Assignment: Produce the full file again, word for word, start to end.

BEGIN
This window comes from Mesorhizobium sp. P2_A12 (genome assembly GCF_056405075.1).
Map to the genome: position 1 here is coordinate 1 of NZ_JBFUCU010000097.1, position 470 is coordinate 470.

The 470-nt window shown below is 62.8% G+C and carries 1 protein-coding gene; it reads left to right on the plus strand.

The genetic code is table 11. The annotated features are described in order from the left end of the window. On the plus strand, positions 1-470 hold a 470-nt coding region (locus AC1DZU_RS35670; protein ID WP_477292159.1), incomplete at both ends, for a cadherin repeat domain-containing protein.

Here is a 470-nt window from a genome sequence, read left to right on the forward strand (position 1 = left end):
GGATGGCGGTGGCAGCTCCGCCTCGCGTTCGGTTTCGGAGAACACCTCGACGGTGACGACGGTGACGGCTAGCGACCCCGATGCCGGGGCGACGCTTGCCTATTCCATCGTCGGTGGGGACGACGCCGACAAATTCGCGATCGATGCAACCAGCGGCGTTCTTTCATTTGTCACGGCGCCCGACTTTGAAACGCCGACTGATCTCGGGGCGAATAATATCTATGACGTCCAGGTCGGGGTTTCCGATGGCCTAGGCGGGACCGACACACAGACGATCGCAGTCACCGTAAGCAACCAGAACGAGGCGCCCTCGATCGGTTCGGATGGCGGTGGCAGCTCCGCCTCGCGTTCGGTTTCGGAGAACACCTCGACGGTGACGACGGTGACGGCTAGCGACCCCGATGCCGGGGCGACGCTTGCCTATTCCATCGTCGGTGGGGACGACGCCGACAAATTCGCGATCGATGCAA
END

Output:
This window comes from Mesorhizobium sp. P2_A12 (genome assembly GCF_056405075.1).
Map to the genome: position 1 here is coordinate 1 of NZ_JBFUCU010000097.1, position 470 is coordinate 470.

The 470-nt window shown below is 62.8% G+C and carries 1 protein-coding gene; it reads left to right on the plus strand.

The genetic code is table 11. The annotated features are described in order from the left end of the window. On the plus strand, positions 1-470 hold a 470-nt coding region (locus AC1DZU_RS35670; protein ID WP_477292159.1), incomplete at both ends, for a cadherin repeat domain-containing protein.

Here is a 470-nt window from a genome sequence, read left to right on the forward strand (position 1 = left end):
GGATGGCGGTGGCAGCTCCGCCTCGCGTTCGGTTTCGGAGAACACCTCGACGGTGACGACGGTGACGGCTAGCGACCCCGATGCCGGGGCGACGCTTGCCTATTCCATCGTCGGTGGGGACGACGCCGACAAATTCGCGATCGATGCAACCAGCGGCGTTCTTTCATTTGTCACGGCGCCCGACTTTGAAACGCCGACTGATCTCGGGGCGAATAATATCTATGACGTCCAGGTCGGGGTTTCCGATGGCCTAGGCGGGACCGACACACAGACGATCGCAGTCACCGTAAGCAACCAGAACGAGGCGCCCTCGATCGGTTCGGATGGCGGTGGCAGCTCCGCCTCGCGTTCGGTTTCGGAGAACACCTCGACGGTGACGACGGTGACGGCTAGCGACCCCGATGCCGGGGCGACGCTTGCCTATTCCATCGTCGGTGGGGACGACGCCGACAAATTCGCGATCGATGCAA